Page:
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Entries in anti-transpirant (2)

Wednesday
Sep232015

Farewell to Summer, Autumn is Here

Records indicate that this summer and, in fact, this year is looking to be the hottest on record.  This extreme heat coupled with very little rainfall has placed our trees, shrubs and lawns, under considerable stress. Irrigation systems, which we tend to over rely on, are not designed to replace Mother Nature, but to supplement her.  Have you ever noticed how much greener and lusher the garden appears after a rainfall?A lush expanse of lawn thrives after recent renovations and some TLC.

 To help counter this stressful condition and give our lawn and gardens a helping hand, Goldberg and Rodler has several ala carte services to offer you. These methods have been proven to be very effective in improving the health and beauty of your landscape. The cooler temperature of fall and our special services are a perfect combination.

 Right now your lawn will benefit from core aeration and over-seeding. Core aeration is the systematic removal of small plugs of lawn, including thatch and some soil, which are tossed out of the ground by a machine called a core aerator. The small plugs sit on the top of the lawn, distributing the soil and other elements to help promote the growth of the new seedlings which are then over seeded onto the lawn. The cores also bring valuable air circulation to the lawn’s root system.Core aeration follows behind fertilization to reinvigorate existing lawn

 You have now relieved the soil of harmful compaction and made an excellent medium for your new grass seeds. The grass seed will be evenly spread over the entire lawn area to make an even, new addition of young, healthy grass.  You have now helped the lawn become healthy, more resistant to drought and also better protected from insects, pests and diseases.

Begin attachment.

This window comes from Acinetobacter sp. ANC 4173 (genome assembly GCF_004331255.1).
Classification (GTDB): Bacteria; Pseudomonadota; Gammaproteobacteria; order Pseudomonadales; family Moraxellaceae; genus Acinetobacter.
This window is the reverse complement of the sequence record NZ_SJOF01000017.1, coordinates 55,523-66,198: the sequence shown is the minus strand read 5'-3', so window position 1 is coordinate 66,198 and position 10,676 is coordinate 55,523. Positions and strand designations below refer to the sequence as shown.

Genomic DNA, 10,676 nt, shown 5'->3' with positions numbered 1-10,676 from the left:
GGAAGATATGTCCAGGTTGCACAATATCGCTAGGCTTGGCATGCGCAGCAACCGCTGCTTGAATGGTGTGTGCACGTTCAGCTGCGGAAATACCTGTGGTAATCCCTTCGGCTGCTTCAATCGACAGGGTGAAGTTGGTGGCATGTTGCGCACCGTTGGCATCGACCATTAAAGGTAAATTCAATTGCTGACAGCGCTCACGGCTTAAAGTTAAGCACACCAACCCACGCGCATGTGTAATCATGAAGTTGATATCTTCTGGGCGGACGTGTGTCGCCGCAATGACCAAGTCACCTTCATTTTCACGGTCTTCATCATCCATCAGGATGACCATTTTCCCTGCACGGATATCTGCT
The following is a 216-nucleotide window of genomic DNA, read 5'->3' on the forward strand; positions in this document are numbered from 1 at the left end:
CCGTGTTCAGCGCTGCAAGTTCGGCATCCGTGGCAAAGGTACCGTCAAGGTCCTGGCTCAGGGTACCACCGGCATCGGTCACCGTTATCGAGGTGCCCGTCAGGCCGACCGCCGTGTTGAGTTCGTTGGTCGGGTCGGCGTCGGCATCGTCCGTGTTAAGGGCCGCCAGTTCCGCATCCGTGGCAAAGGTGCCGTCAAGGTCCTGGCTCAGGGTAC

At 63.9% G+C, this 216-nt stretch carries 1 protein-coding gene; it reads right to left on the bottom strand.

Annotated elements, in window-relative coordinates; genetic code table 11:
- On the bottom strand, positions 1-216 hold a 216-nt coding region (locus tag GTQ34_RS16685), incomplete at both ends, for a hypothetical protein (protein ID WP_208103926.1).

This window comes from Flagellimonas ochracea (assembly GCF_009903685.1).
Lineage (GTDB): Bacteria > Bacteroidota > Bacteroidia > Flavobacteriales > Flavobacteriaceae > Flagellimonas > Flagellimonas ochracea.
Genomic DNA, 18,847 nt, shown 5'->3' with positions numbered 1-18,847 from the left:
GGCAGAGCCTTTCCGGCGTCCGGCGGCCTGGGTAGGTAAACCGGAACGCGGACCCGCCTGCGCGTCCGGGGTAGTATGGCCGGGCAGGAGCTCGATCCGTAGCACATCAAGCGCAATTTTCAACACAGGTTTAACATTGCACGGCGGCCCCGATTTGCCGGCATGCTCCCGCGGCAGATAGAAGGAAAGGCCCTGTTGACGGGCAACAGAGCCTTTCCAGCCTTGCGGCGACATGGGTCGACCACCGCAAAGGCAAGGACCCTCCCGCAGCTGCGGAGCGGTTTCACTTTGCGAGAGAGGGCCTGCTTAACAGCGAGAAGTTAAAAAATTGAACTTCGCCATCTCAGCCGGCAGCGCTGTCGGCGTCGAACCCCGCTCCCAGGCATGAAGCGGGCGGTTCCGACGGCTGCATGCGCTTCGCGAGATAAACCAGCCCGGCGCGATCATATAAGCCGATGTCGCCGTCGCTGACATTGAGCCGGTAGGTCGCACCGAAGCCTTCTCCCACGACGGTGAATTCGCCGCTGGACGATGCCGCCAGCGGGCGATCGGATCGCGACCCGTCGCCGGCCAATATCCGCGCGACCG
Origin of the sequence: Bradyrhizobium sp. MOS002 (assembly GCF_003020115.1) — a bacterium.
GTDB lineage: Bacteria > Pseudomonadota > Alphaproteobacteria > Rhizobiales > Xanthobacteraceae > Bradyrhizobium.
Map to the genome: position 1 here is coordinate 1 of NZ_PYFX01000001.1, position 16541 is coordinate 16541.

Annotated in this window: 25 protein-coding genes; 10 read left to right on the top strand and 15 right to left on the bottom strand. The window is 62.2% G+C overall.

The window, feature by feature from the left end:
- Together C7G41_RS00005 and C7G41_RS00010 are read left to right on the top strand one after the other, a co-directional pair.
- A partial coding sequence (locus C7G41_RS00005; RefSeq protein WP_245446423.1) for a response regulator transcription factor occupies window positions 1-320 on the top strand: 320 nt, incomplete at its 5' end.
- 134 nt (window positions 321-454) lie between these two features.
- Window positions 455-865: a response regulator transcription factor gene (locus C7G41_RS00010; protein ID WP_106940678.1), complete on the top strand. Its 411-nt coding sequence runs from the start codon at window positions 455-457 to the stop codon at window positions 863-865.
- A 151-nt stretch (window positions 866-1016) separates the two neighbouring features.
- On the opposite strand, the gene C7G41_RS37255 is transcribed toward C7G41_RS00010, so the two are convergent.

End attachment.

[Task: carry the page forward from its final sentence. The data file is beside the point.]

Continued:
Another option to strengthen your living landscape investment and irreplaceable specimen shade trees are precise soil injections of the proper nutrients delivered by deep root injection and soil drenching.

 Providing the proper nutrients into soil is our specialty. We do this when the weather is cooling down in the fall. These treatments will also provide the proper nutrients where they are needed most at the root system and reduce the stress that this past summer has caused.

 G&R certified professionals spray anti-desiccant to protect Hollies, Rhododendron and LaurelsLast of all, adding winter protection with an application of Vapor Guard, an anti-dessicant,  on your broadleaf evergreens will help protect your rhododendron, azalea, hollies and laurels by coating the leaves with a beneficial clear wax like substance. This slows down transpiration and therefore helps the plant retain moisture through the drying winds of the winter months.

 After a hot, dry season like this one, now is the time to protect, preserve and invest in the future health of your landscape. Call today to arrange a complimentary consultation and reserve a spot for these services in our upcoming calendar.

 

Written by Gary S. Carbocci

Wednesday
Oct162013

Drought: A Cautionary Tale